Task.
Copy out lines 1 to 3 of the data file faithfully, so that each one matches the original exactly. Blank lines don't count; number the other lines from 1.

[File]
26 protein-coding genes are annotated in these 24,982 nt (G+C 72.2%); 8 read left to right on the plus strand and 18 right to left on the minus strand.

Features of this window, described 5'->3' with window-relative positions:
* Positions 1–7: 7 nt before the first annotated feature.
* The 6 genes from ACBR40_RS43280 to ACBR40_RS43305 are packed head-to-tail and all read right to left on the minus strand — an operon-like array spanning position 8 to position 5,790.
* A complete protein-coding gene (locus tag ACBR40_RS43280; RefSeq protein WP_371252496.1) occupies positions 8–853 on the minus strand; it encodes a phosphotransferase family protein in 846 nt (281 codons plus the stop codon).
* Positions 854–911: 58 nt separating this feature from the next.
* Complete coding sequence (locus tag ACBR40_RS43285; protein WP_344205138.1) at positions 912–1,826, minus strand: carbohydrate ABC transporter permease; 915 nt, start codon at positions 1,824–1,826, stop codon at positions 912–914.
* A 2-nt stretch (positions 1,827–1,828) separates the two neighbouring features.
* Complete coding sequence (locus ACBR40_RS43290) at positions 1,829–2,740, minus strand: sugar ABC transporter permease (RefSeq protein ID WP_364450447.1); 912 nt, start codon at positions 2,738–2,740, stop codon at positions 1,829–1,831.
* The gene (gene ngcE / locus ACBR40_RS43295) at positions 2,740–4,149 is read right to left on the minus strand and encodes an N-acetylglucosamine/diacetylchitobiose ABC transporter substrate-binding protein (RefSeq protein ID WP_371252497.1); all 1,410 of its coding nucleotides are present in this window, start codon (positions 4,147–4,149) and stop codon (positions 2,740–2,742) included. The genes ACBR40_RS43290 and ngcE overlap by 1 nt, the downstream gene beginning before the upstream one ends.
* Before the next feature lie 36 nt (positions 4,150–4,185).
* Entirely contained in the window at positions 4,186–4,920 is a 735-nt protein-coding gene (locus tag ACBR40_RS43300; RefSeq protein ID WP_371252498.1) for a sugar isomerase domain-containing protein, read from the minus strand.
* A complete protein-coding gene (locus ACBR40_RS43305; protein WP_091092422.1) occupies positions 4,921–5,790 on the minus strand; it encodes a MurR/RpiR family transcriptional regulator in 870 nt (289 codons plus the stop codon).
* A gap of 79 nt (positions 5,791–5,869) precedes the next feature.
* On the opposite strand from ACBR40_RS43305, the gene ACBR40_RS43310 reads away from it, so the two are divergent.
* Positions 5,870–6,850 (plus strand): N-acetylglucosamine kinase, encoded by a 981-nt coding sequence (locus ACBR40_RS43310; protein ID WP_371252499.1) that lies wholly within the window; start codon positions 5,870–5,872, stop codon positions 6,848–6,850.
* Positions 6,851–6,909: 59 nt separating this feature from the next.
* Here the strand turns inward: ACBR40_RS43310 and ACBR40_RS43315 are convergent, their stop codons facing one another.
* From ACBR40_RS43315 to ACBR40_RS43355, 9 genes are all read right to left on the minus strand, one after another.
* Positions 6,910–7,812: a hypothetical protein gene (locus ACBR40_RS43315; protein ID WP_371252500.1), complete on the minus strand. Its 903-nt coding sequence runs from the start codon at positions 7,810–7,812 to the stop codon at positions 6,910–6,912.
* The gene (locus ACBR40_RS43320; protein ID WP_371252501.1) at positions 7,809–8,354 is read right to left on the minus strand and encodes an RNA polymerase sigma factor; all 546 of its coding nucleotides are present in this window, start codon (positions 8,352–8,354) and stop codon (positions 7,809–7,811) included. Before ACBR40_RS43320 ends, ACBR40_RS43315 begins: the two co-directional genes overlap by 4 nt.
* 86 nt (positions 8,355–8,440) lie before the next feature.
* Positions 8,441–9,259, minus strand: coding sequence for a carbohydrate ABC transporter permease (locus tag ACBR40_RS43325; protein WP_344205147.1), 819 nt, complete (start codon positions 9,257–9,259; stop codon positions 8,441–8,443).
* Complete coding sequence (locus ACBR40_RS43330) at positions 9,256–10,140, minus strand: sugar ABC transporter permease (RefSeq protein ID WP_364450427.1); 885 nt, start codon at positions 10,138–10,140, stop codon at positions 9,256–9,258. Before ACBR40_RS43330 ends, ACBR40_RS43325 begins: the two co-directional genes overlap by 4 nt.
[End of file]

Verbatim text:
26 protein-coding genes are annotated in these 24,982 nt (G+C 72.2%); 8 read left to right on the plus strand and 18 right to left on the minus strand.

Features of this window, described 5'->3' with window-relative positions:
* Positions 1–7: 7 nt before the first annotated feature.